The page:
By  Merrin Alice Abraham

Edited by Liz Maria Kuriakose, Associate Editor, The Indian Economist

Private institutions and schools are mushrooming everywhere and the standard of education has shot up. Yes, every parent wishes that their child graduate from a reputed institution with the highest possible degree. It is a very ambitious dream and very few see their hearts’ desire turn into reality. On the one hand, it is good that there are many worthwhile institutions where an aspiring student can fulfill his/her dream. But, with the privatization of the education sector, it has become more and more difficult to get enrolled into a good school or college. These institutions are reaping generous profits at the expense of the students. Double income families are finding it difficult to meet the financial requirements prescribed for their children. Tuition fees alone would cost them more than half their income. Add transport and co-curricular activities to the list and they would be looking at a red streaked balance sheet. Since education has become an inevitable aspect of any child’s future, the parents have to sacrifice more than usual to give them a decent education. Middle income and single income families find it the hardest to comply with this new system of learning. Hands on experience is definitely an asset but the rate at which the schools are running through their students parents money, we can wonder if anyone would venture to send their children to school. A kindergarten student has to take an entrance test if he/she wishes to enroll into a new school. Just imagine the level of expectation that is resting on that kid. He/she is just a kid. Why would anyone want to give them an entrance exam? What are they trying to prove? This situation is only going to get worse with the inescapable onset of inflation. Parents may have to choose between survival and education.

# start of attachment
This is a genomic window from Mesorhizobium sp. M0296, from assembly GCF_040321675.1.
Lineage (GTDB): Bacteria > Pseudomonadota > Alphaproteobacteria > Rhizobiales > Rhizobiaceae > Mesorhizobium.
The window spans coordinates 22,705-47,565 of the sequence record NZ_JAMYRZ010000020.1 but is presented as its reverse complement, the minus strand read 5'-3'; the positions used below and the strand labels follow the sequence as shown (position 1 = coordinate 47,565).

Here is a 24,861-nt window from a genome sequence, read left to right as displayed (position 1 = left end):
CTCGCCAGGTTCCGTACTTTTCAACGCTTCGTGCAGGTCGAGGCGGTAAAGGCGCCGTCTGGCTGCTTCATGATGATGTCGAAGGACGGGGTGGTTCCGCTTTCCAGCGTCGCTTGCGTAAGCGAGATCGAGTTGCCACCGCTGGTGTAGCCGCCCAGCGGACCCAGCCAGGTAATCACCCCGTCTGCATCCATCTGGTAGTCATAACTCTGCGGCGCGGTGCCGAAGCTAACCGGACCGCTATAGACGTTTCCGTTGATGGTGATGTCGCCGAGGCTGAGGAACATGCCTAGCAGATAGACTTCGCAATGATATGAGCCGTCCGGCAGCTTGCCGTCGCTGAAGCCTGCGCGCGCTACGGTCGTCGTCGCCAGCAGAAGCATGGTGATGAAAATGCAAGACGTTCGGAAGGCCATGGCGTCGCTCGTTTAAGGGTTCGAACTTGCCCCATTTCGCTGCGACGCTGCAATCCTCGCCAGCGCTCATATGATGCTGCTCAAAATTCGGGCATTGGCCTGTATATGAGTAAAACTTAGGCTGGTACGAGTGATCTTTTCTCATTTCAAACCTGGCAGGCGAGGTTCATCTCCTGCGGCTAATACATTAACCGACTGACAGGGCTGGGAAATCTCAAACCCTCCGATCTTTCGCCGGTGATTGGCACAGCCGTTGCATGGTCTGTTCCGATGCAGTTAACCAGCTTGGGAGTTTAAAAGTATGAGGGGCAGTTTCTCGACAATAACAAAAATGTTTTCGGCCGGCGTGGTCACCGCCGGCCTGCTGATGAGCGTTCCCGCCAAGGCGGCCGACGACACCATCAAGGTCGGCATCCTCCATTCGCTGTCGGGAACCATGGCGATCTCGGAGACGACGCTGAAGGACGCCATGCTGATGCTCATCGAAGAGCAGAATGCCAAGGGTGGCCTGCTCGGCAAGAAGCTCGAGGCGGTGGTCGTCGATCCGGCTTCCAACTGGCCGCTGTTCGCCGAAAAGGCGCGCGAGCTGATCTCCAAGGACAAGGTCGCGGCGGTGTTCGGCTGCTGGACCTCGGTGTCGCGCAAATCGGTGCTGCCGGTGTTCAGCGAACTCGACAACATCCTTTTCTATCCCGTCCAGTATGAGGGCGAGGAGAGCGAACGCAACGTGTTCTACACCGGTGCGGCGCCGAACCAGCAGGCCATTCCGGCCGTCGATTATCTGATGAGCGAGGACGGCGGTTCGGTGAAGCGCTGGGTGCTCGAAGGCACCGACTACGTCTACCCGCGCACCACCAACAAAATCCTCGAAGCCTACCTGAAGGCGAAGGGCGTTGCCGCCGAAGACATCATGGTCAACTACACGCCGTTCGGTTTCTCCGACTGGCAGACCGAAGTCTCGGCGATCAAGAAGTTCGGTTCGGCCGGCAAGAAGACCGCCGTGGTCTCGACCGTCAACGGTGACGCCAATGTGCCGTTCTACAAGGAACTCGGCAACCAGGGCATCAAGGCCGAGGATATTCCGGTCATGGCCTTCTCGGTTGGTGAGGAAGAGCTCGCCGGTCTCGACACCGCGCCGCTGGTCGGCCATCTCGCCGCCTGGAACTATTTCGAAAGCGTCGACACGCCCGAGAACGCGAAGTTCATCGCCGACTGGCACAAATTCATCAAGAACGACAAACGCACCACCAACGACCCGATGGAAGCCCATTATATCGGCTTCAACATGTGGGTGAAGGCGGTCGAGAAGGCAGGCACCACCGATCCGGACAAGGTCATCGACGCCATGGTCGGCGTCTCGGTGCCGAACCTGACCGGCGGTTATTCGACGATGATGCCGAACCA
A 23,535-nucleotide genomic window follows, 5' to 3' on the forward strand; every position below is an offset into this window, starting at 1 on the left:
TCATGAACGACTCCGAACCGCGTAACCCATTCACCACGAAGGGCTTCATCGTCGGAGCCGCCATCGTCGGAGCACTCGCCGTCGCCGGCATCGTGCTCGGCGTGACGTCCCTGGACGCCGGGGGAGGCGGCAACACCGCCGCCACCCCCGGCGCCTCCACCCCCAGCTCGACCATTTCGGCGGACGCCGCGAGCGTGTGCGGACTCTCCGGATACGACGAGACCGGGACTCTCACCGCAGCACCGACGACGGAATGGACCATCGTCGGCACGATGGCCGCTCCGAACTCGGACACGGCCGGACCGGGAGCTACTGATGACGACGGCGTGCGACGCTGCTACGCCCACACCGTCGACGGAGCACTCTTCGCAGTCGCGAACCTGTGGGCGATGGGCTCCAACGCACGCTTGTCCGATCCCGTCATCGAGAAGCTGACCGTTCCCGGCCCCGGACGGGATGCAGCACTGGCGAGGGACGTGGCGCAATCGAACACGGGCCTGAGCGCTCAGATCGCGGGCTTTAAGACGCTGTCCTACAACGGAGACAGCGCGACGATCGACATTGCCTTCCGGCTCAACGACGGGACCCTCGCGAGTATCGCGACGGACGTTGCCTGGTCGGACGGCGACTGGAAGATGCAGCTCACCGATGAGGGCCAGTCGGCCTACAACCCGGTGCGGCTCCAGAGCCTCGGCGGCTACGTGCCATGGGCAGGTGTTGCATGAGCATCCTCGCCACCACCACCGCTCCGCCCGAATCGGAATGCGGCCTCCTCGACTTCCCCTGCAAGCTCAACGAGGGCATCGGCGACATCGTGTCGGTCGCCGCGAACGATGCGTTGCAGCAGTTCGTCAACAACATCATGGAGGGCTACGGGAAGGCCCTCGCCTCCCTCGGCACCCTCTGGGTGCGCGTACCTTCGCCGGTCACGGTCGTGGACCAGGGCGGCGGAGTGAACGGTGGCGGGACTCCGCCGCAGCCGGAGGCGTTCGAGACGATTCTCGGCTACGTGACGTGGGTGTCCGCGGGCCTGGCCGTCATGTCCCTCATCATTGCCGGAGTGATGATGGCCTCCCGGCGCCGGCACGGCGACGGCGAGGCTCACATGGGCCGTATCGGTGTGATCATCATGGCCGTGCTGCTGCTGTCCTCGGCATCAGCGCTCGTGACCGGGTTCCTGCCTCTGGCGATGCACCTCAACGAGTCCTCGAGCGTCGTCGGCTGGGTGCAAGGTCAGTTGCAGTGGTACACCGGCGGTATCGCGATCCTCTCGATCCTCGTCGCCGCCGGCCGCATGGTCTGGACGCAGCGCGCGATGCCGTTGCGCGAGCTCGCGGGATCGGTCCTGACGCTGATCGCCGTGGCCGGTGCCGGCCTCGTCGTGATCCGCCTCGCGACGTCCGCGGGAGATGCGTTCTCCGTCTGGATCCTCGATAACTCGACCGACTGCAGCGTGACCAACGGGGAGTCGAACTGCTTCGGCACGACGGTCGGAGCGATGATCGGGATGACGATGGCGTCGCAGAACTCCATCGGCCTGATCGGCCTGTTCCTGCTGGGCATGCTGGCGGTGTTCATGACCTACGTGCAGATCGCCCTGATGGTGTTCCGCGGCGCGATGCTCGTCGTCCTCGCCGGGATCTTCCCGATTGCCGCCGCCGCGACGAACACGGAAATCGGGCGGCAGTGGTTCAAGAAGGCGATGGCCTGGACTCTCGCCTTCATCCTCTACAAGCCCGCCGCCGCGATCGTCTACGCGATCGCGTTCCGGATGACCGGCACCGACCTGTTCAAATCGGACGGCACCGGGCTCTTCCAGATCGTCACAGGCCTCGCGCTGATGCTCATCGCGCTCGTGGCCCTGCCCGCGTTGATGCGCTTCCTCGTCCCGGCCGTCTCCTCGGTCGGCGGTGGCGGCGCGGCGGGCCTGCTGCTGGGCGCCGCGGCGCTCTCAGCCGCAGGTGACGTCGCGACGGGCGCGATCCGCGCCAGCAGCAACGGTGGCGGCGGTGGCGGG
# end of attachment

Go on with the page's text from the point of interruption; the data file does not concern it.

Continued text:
But, there is still hope for such an inexorable state of affairs: Home Schooling. This system has been adopted for students who cannot cope up with the regular class room setup. They are allowed to study at their own pace from home and take the exams at the end of the year. Imagine the difference it would make if home schooling was allowed for regular students who cannot afford the huge tuition fees. Either of the parents could also stay back home and coach their child. The children may just get to learn the subjects they actually like and probably pursue a career they enjoy. By enforcing a select number of subjects on a student we are restricting their potential to that group. The regular class room experience is an enjoyable one and we all agree with having social interaction. But with these money grabbing schemes the parents seem to have no better option. If such a law is ever passed, then the general middle class families can heave a sigh of relief. At least parents will not have to work double time to make ends meet.


Merrin is currently pursuing an Integrated Masters Program in Humanities and Social Sciences at The Indian Institute of Technology, Madras. She has a variety of interests ranging from singing and dancing to playing football. She spends her time writing short stories and reading novels. An avid reader, she can survive without food if she has books to keep her company. She attends church everySunday and takes keen interest in her religion.  

 

Posted by The Indian Economist | For the Curious Mind